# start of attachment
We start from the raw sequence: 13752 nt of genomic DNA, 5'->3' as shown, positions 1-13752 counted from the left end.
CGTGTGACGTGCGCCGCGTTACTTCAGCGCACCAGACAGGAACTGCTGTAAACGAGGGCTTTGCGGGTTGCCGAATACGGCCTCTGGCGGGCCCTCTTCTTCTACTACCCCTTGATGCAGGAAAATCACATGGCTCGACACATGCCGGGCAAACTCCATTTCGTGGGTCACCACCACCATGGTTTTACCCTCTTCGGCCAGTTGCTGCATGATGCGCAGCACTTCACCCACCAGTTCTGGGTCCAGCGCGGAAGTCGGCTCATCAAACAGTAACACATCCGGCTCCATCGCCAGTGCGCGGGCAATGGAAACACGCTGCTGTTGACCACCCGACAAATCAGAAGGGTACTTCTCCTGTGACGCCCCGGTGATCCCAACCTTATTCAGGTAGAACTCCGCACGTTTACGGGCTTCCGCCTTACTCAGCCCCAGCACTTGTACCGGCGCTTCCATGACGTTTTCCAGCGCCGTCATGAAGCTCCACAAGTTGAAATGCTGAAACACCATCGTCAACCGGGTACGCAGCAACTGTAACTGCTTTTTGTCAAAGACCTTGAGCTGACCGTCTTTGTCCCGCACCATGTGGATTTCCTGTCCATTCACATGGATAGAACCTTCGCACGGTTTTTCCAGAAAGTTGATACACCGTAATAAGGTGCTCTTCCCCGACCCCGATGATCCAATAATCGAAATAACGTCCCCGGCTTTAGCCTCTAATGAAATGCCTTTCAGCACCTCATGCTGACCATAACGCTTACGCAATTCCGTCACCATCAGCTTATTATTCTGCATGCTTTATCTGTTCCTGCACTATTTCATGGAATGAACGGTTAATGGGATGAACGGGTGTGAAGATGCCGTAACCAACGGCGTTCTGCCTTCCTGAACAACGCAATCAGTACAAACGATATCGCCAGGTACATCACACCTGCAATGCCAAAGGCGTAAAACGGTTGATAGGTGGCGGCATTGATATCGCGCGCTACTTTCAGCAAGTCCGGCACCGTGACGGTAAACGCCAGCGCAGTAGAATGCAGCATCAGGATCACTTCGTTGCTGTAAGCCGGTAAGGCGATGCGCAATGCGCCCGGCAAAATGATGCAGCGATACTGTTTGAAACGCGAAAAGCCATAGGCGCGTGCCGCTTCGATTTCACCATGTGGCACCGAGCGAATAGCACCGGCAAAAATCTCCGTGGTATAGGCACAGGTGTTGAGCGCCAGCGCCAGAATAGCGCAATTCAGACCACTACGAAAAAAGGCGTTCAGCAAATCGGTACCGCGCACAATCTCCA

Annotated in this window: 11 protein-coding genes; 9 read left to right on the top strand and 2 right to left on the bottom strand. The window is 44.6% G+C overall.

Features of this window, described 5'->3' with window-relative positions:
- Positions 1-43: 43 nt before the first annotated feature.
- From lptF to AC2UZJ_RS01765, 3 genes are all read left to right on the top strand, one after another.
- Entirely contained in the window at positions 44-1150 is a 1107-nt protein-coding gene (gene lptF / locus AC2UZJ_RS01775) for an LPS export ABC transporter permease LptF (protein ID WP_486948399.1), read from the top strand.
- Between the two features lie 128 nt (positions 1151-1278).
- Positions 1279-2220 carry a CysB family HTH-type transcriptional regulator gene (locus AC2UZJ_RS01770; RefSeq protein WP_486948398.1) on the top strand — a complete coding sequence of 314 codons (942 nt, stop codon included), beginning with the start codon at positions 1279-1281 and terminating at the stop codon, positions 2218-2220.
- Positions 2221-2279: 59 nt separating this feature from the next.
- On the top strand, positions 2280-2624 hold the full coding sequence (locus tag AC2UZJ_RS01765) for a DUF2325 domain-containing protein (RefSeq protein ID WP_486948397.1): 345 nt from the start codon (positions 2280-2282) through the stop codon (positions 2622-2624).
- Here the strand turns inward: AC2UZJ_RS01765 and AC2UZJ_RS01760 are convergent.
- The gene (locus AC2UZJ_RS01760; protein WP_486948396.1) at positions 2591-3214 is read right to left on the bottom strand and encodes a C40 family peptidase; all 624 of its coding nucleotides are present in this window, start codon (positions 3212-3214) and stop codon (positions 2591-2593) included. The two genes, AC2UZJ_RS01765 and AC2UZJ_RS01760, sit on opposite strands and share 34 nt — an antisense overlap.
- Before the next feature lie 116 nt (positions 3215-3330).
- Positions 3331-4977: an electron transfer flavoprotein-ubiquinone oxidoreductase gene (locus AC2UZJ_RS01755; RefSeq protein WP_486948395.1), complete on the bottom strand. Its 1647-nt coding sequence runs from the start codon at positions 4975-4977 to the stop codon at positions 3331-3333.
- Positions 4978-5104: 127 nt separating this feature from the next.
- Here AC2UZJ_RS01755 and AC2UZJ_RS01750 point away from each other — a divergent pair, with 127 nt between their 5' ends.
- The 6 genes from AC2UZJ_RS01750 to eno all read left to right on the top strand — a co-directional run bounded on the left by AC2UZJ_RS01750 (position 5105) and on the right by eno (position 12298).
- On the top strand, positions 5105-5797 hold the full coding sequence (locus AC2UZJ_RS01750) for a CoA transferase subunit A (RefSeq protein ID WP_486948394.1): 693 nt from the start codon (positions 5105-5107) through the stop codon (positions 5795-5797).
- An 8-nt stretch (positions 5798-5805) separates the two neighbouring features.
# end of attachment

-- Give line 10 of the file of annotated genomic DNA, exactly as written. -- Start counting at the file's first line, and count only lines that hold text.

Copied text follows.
- Positions 2221-2279: 59 nt separating this feature from the next.